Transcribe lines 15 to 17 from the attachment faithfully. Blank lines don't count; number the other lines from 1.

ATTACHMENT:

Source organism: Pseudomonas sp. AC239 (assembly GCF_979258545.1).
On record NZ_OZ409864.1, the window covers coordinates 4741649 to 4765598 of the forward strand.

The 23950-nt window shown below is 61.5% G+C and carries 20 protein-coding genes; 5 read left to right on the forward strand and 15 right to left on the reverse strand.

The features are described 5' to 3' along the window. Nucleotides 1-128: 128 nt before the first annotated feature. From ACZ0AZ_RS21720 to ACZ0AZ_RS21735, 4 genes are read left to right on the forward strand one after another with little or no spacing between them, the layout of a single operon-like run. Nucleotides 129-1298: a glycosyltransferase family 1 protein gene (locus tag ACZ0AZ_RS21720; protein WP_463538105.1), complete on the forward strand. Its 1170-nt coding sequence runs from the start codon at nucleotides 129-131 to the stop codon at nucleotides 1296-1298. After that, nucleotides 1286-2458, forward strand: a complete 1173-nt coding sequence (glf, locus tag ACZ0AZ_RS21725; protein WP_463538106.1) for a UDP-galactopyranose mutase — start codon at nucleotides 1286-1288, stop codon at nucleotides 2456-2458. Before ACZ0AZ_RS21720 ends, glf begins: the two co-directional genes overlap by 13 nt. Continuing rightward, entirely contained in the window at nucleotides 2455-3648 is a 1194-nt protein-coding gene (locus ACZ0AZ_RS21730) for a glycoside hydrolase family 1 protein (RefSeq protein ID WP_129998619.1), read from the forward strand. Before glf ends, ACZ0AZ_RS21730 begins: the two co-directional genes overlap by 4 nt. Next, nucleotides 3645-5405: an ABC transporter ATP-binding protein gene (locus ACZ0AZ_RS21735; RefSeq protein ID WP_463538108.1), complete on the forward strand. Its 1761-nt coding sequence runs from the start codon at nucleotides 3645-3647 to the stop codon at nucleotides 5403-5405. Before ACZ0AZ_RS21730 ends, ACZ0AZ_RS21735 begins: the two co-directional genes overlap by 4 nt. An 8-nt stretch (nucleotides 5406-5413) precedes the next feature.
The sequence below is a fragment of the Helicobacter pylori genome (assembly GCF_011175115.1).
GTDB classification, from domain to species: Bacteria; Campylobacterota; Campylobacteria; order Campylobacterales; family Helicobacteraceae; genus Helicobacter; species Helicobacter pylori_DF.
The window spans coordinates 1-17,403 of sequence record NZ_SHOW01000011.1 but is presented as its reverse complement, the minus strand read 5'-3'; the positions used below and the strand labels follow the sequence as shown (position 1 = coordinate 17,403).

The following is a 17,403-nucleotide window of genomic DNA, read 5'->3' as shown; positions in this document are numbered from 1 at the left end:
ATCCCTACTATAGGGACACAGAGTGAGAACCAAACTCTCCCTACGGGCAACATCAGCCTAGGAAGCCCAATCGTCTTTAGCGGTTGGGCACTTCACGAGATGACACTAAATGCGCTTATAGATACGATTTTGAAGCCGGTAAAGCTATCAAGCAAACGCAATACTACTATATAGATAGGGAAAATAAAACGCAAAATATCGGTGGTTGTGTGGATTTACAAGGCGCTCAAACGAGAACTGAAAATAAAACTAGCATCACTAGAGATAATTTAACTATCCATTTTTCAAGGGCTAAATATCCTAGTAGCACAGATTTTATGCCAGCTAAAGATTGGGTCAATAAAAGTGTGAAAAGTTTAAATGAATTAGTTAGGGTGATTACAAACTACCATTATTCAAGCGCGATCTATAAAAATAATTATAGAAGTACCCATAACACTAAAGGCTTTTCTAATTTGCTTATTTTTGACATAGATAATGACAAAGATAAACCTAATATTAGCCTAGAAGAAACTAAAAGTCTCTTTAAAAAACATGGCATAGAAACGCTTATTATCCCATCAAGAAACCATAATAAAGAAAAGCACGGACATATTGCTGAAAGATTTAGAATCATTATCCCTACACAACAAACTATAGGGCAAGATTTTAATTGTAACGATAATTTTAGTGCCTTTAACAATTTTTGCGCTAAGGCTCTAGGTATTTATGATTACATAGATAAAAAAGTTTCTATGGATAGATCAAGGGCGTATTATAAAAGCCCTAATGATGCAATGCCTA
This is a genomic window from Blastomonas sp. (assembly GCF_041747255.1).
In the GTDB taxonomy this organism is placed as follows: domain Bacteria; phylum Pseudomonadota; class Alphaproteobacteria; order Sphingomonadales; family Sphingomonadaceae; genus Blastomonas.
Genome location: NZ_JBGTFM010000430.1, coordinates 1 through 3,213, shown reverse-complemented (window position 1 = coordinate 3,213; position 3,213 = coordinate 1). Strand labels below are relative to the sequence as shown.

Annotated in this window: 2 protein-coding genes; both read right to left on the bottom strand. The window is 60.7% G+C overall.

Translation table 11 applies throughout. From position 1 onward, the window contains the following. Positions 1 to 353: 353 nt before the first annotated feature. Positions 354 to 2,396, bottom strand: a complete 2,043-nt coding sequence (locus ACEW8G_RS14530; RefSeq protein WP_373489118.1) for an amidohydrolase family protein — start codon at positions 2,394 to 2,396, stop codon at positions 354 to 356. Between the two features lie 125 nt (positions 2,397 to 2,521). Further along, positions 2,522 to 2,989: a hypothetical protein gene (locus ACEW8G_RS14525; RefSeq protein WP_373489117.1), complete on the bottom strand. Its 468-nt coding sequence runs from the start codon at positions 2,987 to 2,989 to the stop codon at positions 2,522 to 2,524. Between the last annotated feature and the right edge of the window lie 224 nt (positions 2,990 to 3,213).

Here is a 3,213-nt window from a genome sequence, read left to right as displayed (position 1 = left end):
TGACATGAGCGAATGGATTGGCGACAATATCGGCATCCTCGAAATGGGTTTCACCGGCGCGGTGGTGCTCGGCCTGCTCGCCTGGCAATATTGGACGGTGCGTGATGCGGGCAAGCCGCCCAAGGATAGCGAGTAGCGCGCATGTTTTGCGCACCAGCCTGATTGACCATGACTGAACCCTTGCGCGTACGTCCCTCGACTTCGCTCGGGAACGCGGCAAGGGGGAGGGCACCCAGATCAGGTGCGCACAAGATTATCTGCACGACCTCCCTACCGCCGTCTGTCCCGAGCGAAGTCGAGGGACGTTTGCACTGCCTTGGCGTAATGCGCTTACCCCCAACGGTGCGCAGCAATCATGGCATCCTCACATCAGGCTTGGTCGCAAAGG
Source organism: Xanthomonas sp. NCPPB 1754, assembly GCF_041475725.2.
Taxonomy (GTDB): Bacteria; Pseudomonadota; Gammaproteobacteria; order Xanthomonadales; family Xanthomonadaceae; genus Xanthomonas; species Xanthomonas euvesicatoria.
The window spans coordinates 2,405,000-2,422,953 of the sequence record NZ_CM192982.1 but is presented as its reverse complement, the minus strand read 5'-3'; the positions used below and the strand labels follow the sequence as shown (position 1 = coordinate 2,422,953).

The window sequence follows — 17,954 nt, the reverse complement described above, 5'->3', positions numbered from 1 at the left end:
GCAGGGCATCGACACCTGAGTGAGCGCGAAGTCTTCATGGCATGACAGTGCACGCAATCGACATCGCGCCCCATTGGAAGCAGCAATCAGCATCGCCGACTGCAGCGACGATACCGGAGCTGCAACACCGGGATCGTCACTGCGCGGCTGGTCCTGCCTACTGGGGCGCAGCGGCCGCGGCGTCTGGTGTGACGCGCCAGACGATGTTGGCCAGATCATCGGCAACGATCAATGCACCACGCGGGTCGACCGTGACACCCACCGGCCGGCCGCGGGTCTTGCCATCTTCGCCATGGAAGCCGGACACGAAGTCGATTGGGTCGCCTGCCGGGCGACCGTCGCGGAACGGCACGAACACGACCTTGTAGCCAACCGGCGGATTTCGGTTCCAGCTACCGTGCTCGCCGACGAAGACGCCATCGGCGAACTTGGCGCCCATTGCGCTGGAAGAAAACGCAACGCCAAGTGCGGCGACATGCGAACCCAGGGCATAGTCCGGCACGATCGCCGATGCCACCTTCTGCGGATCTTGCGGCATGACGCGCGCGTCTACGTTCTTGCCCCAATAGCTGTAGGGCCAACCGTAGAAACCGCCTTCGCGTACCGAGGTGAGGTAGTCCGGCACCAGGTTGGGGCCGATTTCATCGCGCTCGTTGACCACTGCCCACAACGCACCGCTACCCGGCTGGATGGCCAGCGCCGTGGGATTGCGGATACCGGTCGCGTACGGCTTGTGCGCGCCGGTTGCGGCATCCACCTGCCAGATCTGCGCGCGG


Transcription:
Here is a 3,213-nt window from a genome sequence, read left to right as displayed (position 1 = left end):
TGACATGAGCGAATGGATTGGCGACAATATCGGCATCCTCGAAATGGGTTTCACCGGCGCGGTGGTGCTCGGCCTGCTCGCCTGGCAATATTGGACGGTGCGTGATGCGGGCAAGCCGCCCAAGGATAGCGAGTAGCGCGCATGTTTTGCGCACCAGCCTGATTGACCATGACTGAACCCTTGCGCGTACGTCCCTCGACTTCGCTCGGGAACGCGGCAAGGGGGAGGGCACCCAGATCAGGTGCGCACAAGATTATCTGCACGACCTCCCTACCGCCGTCTGTCCCGAGCGAAGTCGAGGGACGTTTGCACTGCCTTGGCGTAATGCGCTTACCCCCAACGGTGCGCAGCAATCATGGCATCCTCACATCAGGCTTGGTCGCAAAGG
Source organism: Xanthomonas sp. NCPPB 1754, assembly GCF_041475725.2.